Matt Harney, Creative Producer at Apadmi, continued with this theme saying that “it’s imperative that user experience is a pleasure.” And, like Murat, saying that, especially when it comes to app development, user experience builds upon both utility and usability.
It’s important first of all, Matt argued, to make sure that the app you’re wanting to develop has utility- is it useful? There may be loads of great ideas but is it something that people would actually want to use. A question often asked at Apadmi is do you really need an app for that?’ It’s important not to just build an app for the sake of having an app; there has to be a reason behind it, a consumer need that will make it successful and popular. If the app has utility then you go onto usability- is it easy to use, and then onto user experience, making it not just easy to use but enjoyable.
The process of developing an exceptional UX, Matt argues, can often get frustrating; assumptions about what users will do when they get their hands on the app don’t always work out. But, he emphasised, that is why usability testing is so important: designing good UX comes from the input of the users, not just from those with the initial vision for the app.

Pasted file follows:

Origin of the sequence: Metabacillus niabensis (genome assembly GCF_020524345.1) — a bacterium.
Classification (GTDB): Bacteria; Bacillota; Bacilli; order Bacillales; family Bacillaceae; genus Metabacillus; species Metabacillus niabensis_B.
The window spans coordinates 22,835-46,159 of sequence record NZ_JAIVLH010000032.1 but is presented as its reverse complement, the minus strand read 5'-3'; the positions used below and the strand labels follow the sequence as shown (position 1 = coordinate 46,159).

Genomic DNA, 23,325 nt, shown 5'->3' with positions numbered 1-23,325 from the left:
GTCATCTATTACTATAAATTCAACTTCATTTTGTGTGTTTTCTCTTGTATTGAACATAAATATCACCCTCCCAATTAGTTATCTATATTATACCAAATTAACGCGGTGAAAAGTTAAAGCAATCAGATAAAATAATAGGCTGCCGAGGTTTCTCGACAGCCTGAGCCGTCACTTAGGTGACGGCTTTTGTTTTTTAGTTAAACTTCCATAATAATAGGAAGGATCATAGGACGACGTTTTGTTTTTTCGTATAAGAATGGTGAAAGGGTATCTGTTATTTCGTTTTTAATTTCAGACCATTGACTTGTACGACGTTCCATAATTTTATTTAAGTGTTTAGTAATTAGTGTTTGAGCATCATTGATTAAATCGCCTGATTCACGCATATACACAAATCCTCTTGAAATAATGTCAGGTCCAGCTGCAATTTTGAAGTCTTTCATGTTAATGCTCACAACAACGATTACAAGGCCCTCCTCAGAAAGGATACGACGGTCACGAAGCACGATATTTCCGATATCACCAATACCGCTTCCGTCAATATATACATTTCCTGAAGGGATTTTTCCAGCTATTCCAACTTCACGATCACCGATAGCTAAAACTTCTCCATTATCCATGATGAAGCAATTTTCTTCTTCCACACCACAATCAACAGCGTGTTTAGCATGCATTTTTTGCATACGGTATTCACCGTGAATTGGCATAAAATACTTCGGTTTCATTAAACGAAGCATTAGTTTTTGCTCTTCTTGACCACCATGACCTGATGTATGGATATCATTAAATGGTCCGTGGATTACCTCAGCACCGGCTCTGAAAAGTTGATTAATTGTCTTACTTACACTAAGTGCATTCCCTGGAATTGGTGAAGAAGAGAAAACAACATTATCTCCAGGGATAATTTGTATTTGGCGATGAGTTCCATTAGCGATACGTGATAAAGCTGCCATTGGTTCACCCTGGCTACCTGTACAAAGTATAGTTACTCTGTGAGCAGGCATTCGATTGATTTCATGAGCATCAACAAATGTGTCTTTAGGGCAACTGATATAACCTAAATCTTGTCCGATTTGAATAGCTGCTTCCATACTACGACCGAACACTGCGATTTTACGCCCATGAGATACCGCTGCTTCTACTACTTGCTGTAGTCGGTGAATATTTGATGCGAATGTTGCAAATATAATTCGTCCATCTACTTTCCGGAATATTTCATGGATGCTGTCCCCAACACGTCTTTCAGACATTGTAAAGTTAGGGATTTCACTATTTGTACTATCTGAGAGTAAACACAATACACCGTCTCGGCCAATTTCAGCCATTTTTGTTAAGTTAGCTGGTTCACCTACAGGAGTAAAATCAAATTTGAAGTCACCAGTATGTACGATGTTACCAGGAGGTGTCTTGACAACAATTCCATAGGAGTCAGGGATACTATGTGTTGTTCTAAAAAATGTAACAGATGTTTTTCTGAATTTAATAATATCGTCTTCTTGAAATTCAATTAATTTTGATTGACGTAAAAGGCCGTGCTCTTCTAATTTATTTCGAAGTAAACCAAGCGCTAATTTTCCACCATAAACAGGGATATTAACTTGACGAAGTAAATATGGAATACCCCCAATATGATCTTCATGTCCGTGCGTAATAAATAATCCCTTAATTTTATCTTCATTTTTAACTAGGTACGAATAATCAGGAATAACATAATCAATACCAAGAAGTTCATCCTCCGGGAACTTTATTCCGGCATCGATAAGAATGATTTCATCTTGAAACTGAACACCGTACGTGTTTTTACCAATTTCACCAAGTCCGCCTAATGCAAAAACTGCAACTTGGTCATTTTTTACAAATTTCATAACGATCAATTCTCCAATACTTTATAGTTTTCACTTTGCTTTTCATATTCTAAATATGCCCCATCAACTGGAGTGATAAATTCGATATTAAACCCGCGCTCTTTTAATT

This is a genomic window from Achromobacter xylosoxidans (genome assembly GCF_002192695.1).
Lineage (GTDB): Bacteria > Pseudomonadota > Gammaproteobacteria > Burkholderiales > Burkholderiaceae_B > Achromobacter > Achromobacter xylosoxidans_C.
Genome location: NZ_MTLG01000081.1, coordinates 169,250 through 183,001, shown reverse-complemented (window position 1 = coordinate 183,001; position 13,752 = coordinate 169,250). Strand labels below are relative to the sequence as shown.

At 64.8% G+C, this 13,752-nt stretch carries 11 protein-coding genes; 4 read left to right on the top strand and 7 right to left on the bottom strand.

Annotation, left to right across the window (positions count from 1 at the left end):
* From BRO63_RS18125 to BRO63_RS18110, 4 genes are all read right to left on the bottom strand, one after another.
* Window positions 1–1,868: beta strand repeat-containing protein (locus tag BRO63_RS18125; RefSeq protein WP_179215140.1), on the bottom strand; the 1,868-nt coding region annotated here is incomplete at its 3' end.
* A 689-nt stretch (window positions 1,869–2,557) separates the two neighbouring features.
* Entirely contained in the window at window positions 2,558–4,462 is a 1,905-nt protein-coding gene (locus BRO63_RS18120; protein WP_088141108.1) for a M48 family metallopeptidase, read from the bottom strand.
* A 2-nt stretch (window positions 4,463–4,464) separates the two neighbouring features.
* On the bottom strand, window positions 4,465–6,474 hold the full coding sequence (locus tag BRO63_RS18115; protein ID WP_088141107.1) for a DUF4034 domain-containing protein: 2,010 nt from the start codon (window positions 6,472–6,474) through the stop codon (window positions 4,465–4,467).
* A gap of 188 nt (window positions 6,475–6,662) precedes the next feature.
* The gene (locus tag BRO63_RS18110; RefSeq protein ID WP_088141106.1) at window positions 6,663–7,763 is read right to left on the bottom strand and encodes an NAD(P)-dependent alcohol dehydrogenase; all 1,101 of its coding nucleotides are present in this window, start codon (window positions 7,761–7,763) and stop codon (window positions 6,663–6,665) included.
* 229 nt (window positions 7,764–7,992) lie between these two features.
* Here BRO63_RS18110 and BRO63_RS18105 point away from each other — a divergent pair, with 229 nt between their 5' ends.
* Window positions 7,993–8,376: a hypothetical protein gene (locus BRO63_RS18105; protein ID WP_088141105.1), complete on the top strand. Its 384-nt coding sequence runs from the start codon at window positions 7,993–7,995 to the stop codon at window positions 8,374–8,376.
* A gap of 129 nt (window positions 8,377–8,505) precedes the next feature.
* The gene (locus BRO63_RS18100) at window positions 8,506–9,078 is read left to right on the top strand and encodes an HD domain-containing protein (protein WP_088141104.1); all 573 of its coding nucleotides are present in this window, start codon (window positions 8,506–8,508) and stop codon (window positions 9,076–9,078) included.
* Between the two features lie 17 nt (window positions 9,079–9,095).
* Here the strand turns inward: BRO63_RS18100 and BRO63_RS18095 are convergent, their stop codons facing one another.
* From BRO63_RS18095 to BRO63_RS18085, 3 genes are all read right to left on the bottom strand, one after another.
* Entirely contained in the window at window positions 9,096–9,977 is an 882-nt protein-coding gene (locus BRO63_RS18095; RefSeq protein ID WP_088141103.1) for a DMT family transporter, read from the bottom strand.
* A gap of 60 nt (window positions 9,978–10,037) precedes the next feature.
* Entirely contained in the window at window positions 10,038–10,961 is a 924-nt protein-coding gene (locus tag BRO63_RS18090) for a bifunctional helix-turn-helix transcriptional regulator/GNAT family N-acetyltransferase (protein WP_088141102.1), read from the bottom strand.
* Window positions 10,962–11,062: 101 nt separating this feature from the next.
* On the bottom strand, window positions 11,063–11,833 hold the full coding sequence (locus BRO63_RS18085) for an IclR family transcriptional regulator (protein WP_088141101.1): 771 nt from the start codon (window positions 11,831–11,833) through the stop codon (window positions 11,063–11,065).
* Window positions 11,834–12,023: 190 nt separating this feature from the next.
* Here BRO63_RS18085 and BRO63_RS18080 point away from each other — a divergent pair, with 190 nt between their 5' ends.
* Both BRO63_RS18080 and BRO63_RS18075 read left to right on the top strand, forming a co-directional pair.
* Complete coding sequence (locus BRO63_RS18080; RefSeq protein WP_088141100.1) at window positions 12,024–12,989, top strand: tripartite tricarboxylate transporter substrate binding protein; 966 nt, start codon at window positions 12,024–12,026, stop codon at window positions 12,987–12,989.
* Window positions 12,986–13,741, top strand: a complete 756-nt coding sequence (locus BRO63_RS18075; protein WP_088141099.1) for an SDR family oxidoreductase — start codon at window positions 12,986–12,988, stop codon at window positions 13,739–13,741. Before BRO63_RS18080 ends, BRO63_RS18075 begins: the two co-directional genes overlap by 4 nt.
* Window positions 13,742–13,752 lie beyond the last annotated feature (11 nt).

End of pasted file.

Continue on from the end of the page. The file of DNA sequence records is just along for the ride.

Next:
The user experience, stressed Matt, shapes the user’s entire view of the app. But more than that, it shapes their whole brand experience. People are very likely to associate the app with the brand; if they like the app, they like the brand and similarly if they don’t like the app they’ll react negatively towards its brand.
This theme was continued by Chris Shaw of Reality Mine who talked about the real world context surrounding user experience. Reality Mine, a market research company, gathers an extraordinary amount of data from a user’s phone, on an opt-in basis (“we’re not the NSA” he said), which can then be used to judge when, where and how users interact with certain mobile products.